With both girls we used sign language to help them with their communication since we knew speech would take longer to develop. I've heard the argument many times that teaching children sign language will hinder their speech, to that I say you're wrong! I'm sure there is some fancy research out there somewhere but I haven't looked. I don't need to because I've seen so many children learn sign language first and then take off with their speech later.
Teaching my girls to COMMUNICATE is far more important to me than teaching them to speak, initially. But teaching communication is also so important for when that speech development DOES come! Depending on what type of therapist you come across you will hear so many different things about signing in regards to speech development. Some therapists will say to teach children very basic signs such as "more," "all done," "eat," "dada," etc. This is the path we've taken with both girls. Some therapists will say to only teach very specific signs, for example, you shouldn't teach them just to say "eat" you should teach them all the different food signs. Well based on their cognitive development as well as fine motor development when we started signing, we had to start on a more broad spectrum and then get more specific. For example, we started with teaching "eat" and when Zoya got really good with that then we would start teaching some specific food signs such as "banana."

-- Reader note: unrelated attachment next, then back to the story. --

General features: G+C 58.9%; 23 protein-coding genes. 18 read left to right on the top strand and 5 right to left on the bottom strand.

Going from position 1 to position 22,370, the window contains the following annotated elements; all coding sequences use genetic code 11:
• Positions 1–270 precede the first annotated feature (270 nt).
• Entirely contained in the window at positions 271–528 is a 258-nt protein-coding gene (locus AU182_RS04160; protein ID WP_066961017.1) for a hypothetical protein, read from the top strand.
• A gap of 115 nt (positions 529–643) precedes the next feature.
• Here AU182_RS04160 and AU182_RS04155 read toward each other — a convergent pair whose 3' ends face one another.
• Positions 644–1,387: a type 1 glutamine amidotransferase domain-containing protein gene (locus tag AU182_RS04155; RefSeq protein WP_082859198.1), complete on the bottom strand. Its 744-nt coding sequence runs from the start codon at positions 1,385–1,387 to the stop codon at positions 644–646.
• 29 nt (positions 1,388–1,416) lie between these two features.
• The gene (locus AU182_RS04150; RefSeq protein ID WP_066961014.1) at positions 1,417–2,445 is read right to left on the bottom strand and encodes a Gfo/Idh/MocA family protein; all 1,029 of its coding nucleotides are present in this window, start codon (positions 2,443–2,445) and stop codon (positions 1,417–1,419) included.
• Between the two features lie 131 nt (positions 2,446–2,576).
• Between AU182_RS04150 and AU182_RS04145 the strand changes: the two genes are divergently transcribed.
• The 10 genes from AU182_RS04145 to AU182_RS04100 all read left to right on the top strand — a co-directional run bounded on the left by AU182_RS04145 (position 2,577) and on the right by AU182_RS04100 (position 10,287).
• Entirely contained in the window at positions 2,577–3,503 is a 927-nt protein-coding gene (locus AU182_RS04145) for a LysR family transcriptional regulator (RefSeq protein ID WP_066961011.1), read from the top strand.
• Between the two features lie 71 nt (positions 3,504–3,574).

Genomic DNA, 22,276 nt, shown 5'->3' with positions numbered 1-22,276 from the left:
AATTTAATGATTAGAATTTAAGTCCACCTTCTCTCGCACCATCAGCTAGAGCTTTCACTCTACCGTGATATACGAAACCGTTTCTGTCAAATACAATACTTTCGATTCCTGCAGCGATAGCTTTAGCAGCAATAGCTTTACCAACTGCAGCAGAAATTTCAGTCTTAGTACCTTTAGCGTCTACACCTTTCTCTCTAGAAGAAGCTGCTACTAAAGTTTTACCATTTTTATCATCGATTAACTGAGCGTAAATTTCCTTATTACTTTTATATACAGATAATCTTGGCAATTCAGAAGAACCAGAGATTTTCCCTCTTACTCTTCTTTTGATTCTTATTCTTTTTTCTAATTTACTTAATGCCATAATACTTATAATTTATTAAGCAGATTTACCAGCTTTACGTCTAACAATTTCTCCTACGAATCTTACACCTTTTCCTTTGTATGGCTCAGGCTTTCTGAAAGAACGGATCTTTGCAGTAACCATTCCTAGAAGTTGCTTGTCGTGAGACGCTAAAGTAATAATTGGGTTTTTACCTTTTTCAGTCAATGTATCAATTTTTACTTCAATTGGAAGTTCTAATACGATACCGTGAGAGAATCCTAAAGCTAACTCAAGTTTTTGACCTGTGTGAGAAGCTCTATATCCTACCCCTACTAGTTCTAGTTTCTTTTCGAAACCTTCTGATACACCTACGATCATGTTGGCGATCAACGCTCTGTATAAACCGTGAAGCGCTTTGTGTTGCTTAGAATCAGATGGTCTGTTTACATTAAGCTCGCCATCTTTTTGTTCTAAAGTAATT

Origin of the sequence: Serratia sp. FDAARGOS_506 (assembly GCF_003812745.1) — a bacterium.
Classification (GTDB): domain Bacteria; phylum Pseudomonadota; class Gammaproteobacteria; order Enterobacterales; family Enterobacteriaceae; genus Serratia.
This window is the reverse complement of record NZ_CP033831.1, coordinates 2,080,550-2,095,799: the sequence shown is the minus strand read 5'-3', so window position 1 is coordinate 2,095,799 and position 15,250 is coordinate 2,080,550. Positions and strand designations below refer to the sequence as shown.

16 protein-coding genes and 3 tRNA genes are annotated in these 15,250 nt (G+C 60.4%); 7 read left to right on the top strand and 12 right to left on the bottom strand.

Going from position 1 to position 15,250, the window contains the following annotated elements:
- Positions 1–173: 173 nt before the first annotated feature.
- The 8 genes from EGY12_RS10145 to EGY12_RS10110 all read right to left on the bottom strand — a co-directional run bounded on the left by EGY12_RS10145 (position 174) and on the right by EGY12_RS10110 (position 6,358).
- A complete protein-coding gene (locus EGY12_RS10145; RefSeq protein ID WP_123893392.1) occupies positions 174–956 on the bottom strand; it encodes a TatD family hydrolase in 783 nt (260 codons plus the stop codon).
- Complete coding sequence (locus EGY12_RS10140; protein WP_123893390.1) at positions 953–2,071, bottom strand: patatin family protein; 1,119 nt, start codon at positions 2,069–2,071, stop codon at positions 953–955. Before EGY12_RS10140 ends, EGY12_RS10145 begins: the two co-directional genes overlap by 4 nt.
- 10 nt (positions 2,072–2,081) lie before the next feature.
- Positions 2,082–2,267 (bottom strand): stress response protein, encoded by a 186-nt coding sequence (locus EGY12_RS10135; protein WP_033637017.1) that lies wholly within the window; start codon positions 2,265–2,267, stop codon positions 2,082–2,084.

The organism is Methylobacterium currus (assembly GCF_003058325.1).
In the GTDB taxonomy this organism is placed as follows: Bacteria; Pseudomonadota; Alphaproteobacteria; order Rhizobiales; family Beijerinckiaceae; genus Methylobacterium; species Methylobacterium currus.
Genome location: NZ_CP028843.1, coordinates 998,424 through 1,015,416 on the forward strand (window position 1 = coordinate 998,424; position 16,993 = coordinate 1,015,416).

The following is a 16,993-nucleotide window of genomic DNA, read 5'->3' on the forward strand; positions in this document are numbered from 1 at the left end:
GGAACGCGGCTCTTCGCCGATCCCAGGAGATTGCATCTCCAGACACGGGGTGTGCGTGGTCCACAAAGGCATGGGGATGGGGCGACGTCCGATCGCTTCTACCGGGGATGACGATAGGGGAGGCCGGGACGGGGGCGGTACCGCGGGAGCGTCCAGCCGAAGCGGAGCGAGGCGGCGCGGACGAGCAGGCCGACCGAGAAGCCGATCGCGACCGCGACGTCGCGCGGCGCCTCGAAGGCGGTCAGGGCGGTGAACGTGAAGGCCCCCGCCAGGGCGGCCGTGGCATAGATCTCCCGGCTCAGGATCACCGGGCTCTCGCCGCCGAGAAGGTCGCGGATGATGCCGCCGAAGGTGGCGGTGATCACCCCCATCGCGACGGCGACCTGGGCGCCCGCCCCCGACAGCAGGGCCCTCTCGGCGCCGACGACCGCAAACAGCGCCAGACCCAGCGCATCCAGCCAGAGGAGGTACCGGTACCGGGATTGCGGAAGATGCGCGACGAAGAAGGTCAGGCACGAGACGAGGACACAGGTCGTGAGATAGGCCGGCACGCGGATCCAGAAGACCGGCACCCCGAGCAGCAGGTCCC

I think just the initial idea of teaching the girls that a sign gets them what they want is so important! "More" has been a really good sign for us to accomplish that with both girls. We've already seen decreased grunting and yelling and frustration from Mila because she understands that she is communicating her needs effectively. This makes her happy. Mila, like many babies learning sign, started using "more" for many things that she wanted (like when she wants my phone or a certain toy), but it was effective and we will expand upon that. They say it's like baby babble. When babies start babbling they babble the same sounds to communicate many different things until their speech develops further. This is "sign language babble." Don't google that term because I just made it up haha.
Here is Mila signing "More" and then "Eat." She started by needing hand over hand prompting to sign both of these words. She got really good with "more" and I would request that she sign "more" for bites of her snacks and meals. When she got that down and was doing it without prompting, I added "Eat."
Then she learned to sign "More Eat" all together. Today she was signing "More Eat" with no prompting from me (other than just waiting her out).